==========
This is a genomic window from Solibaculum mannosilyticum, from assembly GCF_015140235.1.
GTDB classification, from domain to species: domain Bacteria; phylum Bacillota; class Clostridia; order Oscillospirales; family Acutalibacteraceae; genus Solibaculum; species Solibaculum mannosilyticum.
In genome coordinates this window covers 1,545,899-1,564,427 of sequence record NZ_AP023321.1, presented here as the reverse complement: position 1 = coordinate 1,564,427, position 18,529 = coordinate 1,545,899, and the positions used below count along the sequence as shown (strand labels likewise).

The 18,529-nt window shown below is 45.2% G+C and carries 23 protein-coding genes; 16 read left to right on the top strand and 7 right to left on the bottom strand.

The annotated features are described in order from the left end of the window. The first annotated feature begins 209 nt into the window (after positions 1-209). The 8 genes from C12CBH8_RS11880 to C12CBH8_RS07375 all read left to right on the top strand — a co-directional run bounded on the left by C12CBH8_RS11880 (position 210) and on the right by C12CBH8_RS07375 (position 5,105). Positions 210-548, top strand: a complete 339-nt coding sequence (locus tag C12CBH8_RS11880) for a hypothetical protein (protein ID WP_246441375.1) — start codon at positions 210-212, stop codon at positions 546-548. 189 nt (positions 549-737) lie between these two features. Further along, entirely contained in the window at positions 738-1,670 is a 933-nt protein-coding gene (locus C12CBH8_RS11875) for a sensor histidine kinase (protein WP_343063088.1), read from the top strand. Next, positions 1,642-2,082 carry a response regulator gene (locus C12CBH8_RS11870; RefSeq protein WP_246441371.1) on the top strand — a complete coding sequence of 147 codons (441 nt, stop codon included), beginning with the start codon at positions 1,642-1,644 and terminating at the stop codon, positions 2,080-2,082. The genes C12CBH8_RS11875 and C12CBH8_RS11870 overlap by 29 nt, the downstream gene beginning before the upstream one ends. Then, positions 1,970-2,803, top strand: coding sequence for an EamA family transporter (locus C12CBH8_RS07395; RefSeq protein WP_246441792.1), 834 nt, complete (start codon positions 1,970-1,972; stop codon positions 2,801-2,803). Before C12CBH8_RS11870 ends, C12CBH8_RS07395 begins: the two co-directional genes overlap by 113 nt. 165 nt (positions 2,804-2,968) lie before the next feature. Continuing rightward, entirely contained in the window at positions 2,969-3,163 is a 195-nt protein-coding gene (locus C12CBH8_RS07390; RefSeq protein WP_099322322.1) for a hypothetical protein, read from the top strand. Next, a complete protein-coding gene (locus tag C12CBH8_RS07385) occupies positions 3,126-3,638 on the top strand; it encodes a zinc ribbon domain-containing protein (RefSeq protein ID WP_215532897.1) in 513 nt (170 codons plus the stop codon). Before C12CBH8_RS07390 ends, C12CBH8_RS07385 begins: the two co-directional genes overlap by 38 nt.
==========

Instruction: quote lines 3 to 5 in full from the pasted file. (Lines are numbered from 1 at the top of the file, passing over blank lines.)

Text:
In genome coordinates this window covers 1,545,899-1,564,427 of sequence record NZ_AP023321.1, presented here as the reverse complement: position 1 = coordinate 1,564,427, position 18,529 = coordinate 1,545,899, and the positions used below count along the sequence as shown (strand labels likewise).

The 18,529-nt window shown below is 45.2% G+C and carries 23 protein-coding genes; 16 read left to right on the top strand and 7 right to left on the bottom strand.

The annotated features are described in order from the left end of the window. The first annotated feature begins 209 nt into the window (after positions 1-209). The 8 genes from C12CBH8_RS11880 to C12CBH8_RS07375 all read left to right on the top strand — a co-directional run bounded on the left by C12CBH8_RS11880 (position 210) and on the right by C12CBH8_RS07375 (position 5,105). Positions 210-548, top strand: a complete 339-nt coding sequence (locus tag C12CBH8_RS11880) for a hypothetical protein (protein ID WP_246441375.1) — start codon at positions 210-212, stop codon at positions 546-548. 189 nt (positions 549-737) lie between these two features. Further along, entirely contained in the window at positions 738-1,670 is a 933-nt protein-coding gene (locus C12CBH8_RS11875) for a sensor histidine kinase (protein WP_343063088.1), read from the top strand. Next, positions 1,642-2,082 carry a response regulator gene (locus C12CBH8_RS11870; RefSeq protein WP_246441371.1) on the top strand — a complete coding sequence of 147 codons (441 nt, stop codon included), beginning with the start codon at positions 1,642-1,644 and terminating at the stop codon, positions 2,080-2,082. The genes C12CBH8_RS11875 and C12CBH8_RS11870 overlap by 29 nt, the downstream gene beginning before the upstream one ends. Then, positions 1,970-2,803, top strand: coding sequence for an EamA family transporter (locus C12CBH8_RS07395; RefSeq protein WP_246441792.1), 834 nt, complete (start codon positions 1,970-1,972; stop codon positions 2,801-2,803). Before C12CBH8_RS11870 ends, C12CBH8_RS07395 begins: the two co-directional genes overlap by 113 nt. 165 nt (positions 2,804-2,968) lie before the next feature. Continuing rightward, entirely contained in the window at positions 2,969-3,163 is a 195-nt protein-coding gene (locus C12CBH8_RS07390; RefSeq protein WP_099322322.1) for a hypothetical protein, read from the top strand. Next, a complete protein-coding gene (locus tag C12CBH8_RS07385) occupies positions 3,126-3,638 on the top strand; it encodes a zinc ribbon domain-containing protein (RefSeq protein ID WP_215532897.1) in 513 nt (170 codons plus the stop codon). Before C12CBH8_RS07390 ends, C12CBH8_RS07385 begins: the two co-directional genes overlap by 38 nt.